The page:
Here, Watson allegedly accused the Hardmans of stealing publicly solicited charitable funds earmarked for Michael's and Trudi's surviving children. We conclude that such accusations relate to community well-being, specifically the well-being of those members of the public who donated money to the funds and of the surviving children who were to receive the charitable funds left after funeral expenses were paid.
The Hardmans, however, argue that Watson did not meet his burden to show that their defamation claims related to his exercise of the right of free speech because he did not present any evidence of the putative matter of public concern. But the statute provides that the court shall consider not only affidavits but also the pleadings when determining whether an action should be dismissed. CIV. PRAC. & REM. § 27.006(a). As discussed above, the Hardmans' own live pleading alleges facts demonstrating that Watson's alleged accusations against them related to a matter of public concern — specifically, community well-being.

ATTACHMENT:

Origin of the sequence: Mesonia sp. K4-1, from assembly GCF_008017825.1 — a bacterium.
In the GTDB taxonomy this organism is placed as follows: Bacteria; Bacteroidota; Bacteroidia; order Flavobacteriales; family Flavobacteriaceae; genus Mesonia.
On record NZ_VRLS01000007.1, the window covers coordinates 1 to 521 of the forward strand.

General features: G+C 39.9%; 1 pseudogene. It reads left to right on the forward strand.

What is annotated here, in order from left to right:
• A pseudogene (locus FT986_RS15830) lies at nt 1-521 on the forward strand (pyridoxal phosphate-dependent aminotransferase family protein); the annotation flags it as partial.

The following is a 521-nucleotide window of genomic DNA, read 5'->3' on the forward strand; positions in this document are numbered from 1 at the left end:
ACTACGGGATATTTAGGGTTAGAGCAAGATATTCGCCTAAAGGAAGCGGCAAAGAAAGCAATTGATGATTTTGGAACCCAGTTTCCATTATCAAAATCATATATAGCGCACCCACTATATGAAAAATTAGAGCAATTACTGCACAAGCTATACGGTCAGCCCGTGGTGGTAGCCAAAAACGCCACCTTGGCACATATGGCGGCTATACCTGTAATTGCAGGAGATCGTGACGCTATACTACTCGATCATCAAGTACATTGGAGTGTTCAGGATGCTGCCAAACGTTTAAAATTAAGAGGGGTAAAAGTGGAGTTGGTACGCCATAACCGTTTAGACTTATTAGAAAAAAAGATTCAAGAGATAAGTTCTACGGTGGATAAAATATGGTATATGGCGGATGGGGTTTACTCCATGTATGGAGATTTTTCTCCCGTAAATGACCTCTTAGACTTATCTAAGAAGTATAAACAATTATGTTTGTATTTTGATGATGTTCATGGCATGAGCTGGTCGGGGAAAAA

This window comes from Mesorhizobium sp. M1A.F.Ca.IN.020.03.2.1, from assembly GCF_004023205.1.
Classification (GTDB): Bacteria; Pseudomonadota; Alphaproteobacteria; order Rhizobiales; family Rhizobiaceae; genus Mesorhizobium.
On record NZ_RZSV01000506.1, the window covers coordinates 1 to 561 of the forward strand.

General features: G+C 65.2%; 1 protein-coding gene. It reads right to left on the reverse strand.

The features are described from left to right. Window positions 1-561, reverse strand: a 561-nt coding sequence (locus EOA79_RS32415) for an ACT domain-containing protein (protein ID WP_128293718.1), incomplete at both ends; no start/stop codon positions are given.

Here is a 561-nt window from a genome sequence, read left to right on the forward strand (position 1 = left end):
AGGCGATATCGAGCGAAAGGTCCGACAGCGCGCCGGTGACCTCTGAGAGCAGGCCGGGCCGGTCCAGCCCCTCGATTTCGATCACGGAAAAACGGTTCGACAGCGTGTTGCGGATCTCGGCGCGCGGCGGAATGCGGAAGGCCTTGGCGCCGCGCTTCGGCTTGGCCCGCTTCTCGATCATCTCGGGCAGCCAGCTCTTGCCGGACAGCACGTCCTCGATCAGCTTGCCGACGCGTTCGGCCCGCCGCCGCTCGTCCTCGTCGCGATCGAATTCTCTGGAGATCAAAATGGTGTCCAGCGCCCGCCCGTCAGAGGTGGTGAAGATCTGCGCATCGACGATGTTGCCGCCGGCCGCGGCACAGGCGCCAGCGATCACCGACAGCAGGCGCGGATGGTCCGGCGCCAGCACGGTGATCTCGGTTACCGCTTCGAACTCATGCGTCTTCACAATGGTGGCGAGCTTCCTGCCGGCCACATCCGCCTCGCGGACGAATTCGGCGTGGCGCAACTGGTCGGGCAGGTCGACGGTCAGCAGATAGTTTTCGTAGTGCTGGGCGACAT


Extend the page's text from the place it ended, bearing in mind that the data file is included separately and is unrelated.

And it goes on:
For the above reasons, we sustain Watson's first issue.
C. Issue Two: Did the trial court err in its evidentiary rulings and in concluding that the Hardmans met their burden under § 27.005(c)?
Watson's second issue argues that the trial court erred by failing to dismiss the Hardmans' defamation claims. He argues that the claims based on the Rule 202 petition are barred by absolute privilege, and that the Hardmans failed to support their claims based on Watson's other alleged statements with clear and specific evidence of every element.